3 things for this Thursday:
1) An app/site — CarGurus
I have two high schoolers, both of whom have their initial driving permits, both of whom are working on their driving hours to get the opportunity to take the full driving test and obtain their driver’s license.
- Once they get their licenses, they will want to drive on their own.
- Once they are driving on their own, they will want cars.
- Once they get jobs, we will let them work toward getting their own cars.
This process is all one big cascade toward a car purchase looming in the future. As such, I am actively keeping my eye on the market for high school cars that are affordable.
When we bought our last car, I discovered CarGurus. What a wonderful app and site! CarGurus shows you online car listings, but this site/app is full of sorting and filtering features. What sets this site/app apart is that CarGuruspays attention to what similar cars are being listed for. On each listing, CarGurus tells you whether that car’s asking price is above or below the market price for a similar car and by how much. You can even sort and filter by those above/below market notifications and simply look to find deals.
2) A book — Ego is the Enemy by Ryan Holiday
I have heard Ryan Holiday on the Tim Ferriss podcast several times, and he is a very down to earth, straightforward guy. Ryan’s biggest claim to fame is that he was the Director of Marketing for American Apparel (before it imploded), but he’s also a media strategist and much more. He has written for and collaborated with many well-known publications and authors. His book, The Obstacle Is The Way, became an inadvertent, word-of-mouth hit with professional and college athletes and coaches and really took off from there. The next book in succession, Ego Is the Enemy, was released a few years later, and I recently finished listening to it on Audible, narrated by Ryan himself.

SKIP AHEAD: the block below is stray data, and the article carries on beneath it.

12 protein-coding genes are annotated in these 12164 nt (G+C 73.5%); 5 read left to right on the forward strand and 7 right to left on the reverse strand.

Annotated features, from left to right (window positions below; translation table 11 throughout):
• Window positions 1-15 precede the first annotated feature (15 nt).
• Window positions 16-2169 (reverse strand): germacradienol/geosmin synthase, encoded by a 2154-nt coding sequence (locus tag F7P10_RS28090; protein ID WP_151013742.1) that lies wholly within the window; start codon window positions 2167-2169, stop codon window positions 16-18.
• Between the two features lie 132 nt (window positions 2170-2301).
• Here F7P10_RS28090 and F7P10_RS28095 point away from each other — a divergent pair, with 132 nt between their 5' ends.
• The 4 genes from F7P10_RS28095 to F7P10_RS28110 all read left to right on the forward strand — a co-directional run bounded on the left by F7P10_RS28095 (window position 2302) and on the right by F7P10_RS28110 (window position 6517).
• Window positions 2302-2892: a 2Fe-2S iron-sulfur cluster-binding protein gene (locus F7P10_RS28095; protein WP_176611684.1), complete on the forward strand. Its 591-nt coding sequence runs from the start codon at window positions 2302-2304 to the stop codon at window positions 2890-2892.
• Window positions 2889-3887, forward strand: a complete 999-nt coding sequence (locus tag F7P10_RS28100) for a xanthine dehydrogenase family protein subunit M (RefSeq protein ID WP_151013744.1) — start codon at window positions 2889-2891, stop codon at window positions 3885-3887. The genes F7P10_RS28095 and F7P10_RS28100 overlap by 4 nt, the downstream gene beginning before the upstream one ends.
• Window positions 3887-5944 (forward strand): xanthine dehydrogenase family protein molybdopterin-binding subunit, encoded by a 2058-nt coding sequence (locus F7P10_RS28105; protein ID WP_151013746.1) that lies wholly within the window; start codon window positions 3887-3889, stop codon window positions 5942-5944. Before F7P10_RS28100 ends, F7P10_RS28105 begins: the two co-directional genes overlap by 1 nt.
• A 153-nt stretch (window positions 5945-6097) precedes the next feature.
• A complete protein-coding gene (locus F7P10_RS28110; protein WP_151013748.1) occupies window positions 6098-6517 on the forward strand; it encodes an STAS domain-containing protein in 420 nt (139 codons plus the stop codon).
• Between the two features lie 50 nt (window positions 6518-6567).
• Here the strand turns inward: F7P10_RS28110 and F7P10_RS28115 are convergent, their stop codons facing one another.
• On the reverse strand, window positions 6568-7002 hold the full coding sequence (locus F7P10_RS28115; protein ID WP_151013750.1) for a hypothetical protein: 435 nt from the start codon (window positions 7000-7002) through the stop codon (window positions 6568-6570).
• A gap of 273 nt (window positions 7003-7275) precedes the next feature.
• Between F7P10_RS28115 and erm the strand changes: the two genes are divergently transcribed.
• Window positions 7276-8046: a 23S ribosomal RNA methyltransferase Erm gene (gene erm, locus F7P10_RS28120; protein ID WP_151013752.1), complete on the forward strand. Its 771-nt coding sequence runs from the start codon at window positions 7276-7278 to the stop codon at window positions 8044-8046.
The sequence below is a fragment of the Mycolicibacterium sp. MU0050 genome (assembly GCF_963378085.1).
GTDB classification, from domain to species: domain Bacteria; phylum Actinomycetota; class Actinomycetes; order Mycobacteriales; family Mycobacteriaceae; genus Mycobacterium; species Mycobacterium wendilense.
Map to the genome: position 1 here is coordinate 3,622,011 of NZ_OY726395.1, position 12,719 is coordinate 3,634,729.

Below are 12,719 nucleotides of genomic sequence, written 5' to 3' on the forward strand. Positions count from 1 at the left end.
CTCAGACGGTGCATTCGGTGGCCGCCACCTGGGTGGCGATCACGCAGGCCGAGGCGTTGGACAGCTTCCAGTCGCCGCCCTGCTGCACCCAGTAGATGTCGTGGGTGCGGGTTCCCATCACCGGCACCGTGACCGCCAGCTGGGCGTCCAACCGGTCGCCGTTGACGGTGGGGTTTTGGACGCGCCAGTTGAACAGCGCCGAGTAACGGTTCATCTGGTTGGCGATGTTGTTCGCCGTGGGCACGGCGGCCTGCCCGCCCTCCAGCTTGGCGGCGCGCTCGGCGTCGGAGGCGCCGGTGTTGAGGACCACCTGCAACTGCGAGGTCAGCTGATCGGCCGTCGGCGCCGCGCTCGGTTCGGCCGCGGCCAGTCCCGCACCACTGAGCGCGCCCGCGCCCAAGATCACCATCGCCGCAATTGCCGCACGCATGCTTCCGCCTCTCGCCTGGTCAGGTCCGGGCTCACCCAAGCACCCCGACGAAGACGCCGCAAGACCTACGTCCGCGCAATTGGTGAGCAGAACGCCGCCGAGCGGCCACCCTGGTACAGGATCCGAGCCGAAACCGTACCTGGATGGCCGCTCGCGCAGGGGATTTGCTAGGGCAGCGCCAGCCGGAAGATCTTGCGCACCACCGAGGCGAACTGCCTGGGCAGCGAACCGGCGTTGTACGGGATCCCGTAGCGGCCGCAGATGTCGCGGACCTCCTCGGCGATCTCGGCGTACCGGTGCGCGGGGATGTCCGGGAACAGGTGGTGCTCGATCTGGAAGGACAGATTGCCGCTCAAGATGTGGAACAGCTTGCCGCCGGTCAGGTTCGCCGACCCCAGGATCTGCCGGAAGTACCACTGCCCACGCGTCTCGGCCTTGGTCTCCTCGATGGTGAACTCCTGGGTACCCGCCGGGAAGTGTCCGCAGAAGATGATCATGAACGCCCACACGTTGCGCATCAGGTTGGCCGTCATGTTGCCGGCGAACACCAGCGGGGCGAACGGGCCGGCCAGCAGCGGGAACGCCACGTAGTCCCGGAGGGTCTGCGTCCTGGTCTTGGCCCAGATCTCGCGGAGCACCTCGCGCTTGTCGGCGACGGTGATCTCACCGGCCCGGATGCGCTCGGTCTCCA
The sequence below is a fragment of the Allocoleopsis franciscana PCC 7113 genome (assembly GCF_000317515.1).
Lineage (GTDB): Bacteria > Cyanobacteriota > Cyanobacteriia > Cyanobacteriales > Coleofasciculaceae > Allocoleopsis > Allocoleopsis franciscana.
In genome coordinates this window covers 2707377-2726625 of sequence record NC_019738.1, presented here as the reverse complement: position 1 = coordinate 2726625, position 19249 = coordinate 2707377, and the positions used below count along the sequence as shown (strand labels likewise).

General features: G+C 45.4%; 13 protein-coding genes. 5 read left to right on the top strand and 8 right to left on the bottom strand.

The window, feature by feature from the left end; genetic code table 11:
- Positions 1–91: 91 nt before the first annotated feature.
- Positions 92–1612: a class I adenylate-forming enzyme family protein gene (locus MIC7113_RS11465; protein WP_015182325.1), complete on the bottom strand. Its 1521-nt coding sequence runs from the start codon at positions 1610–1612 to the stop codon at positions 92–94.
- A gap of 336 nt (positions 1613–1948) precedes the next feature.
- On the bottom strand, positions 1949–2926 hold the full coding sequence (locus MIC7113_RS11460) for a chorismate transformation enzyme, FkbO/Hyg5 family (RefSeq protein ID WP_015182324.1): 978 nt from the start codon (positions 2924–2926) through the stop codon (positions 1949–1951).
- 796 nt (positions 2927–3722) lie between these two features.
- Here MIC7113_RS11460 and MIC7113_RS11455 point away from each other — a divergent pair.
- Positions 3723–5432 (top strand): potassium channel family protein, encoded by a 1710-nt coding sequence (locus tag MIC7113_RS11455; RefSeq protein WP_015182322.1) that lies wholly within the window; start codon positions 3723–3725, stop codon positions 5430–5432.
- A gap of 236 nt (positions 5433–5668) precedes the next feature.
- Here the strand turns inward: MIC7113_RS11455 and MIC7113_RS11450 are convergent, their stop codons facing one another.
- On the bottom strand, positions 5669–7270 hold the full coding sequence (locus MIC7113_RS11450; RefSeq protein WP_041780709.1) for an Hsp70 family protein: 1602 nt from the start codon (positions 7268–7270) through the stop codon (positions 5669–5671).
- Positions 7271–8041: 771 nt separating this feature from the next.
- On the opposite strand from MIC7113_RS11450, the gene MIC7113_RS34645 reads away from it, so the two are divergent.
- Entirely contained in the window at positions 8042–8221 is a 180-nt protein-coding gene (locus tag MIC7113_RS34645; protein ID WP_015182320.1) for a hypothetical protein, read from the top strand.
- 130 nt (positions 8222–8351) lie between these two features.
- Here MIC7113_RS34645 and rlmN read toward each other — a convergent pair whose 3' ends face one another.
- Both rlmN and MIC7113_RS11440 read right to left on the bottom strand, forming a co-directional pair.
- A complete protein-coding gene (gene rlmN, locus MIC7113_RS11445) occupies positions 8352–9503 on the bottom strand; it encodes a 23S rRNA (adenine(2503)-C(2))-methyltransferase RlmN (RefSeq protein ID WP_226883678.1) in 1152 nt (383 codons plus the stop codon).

Let me start here: Go now and read Ego Is The Enemy. Now!
If you are in business, if you are in leadership, if you are in ministry, if you are part of a family or a community that requires collaboration, if you are part of any team, if you relate to any other human being, or if you desire to do any of these things, Ego Is The Enemy needs to be a cornerstone of your library and your values system.
In this book, Ryan doesn’t tear down accomplishment and ambition. He instead deconstructs, piece by piece, our need for attention that so often comes alongside our accomplishment and ambition. He calls us, using great examples from history, to do great things without feeling the need to make sure everyone recognizes us as great. Based deeply in Stoic thought with lots of references to Christian principles as well as other religions, Ryan makes a case for looking deeply at yourself in the mirror and working to move past your ego in order to find what’s better and more useful underneath.
Ego Is The Enemy is convicting and challenging and calls you to something greater than making sure you’re known. Ryan has the phrase “Ego Is The Enemy” tattooed on his forearm so he sees it every day. After reading this book, I feel like doing the same, just as a constant reminder. I can’t recommend it highly enough.
3) Three apps/sites — PetFinder, AllPaws, and WeRescue
As our dogs age, we have started paying attention to see if we can find a great puppy that matches their breed combination so that our dogs can help train the pup (before the older dogs go off to meet the Great Dog In The Sky someday). We have one dog that is 75% Labrador Retriever and 25% Bassett Hound, and it’s very hard to find the right dog with a similar look and personality.
I have started looking online, and I have found that PetFinder (both an app and a site), AllPaws (both an app and a site), and WeRescue (only an app) are a great set of free sites and apps to look around at all the dogs (and cats) available at shelters and pet rescue nonprofits in our area and around the country.
These apps each have different looks and feel, but they pull in different listings, so I have started looking at each of them to see the latest dog listings. They each offer lots of photos, and they are very visual apps. Once you find a pet you’re interested it, you can mark it for later, or you can directly connect with the shelter or rescue organization through the app.